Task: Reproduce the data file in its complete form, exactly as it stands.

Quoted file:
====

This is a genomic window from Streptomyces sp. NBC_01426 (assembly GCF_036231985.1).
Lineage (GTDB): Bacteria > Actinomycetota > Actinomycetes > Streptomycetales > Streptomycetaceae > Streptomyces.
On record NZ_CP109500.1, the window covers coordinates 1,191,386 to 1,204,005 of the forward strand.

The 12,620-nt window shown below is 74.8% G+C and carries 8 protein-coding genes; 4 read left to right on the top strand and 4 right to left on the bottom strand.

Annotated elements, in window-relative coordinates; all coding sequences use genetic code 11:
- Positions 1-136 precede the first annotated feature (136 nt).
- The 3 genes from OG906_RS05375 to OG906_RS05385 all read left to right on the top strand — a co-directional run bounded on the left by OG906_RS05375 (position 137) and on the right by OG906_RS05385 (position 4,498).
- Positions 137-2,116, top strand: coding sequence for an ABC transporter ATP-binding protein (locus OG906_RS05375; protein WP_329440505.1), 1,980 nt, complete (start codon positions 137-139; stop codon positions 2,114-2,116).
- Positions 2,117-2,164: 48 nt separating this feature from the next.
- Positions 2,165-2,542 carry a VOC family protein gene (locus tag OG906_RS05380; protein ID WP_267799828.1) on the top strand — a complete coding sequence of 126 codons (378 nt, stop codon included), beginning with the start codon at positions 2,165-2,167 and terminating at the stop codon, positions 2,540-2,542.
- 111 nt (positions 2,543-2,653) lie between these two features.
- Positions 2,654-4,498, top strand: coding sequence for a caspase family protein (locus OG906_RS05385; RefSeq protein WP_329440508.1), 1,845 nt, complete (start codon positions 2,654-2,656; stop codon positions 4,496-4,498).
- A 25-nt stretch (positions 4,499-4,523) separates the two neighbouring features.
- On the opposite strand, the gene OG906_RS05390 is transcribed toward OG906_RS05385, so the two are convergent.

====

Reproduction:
This is a genomic window from Streptomyces sp. NBC_01426 (assembly GCF_036231985.1).
Lineage (GTDB): Bacteria > Actinomycetota > Actinomycetes > Streptomycetales > Streptomycetaceae > Streptomyces.
On record NZ_CP109500.1, the window covers coordinates 1,191,386 to 1,204,005 of the forward strand.

The 12,620-nt window shown below is 74.8% G+C and carries 8 protein-coding genes; 4 read left to right on the top strand and 4 right to left on the bottom strand.

Annotated elements, in window-relative coordinates; all coding sequences use genetic code 11:
- Positions 1-136 precede the first annotated feature (136 nt).
- The 3 genes from OG906_RS05375 to OG906_RS05385 all read left to right on the top strand — a co-directional run bounded on the left by OG906_RS05375 (position 137) and on the right by OG906_RS05385 (position 4,498).
- Positions 137-2,116, top strand: coding sequence for an ABC transporter ATP-binding protein (locus OG906_RS05375; protein WP_329440505.1), 1,980 nt, complete (start codon positions 137-139; stop codon positions 2,114-2,116).
- Positions 2,117-2,164: 48 nt separating this feature from the next.
- Positions 2,165-2,542 carry a VOC family protein gene (locus tag OG906_RS05380; protein ID WP_267799828.1) on the top strand — a complete coding sequence of 126 codons (378 nt, stop codon included), beginning with the start codon at positions 2,165-2,167 and terminating at the stop codon, positions 2,540-2,542.
- 111 nt (positions 2,543-2,653) lie between these two features.
- Positions 2,654-4,498, top strand: coding sequence for a caspase family protein (locus OG906_RS05385; RefSeq protein WP_329440508.1), 1,845 nt, complete (start codon positions 2,654-2,656; stop codon positions 4,496-4,498).
- A 25-nt stretch (positions 4,499-4,523) separates the two neighbouring features.
- On the opposite strand, the gene OG906_RS05390 is transcribed toward OG906_RS05385, so the two are convergent.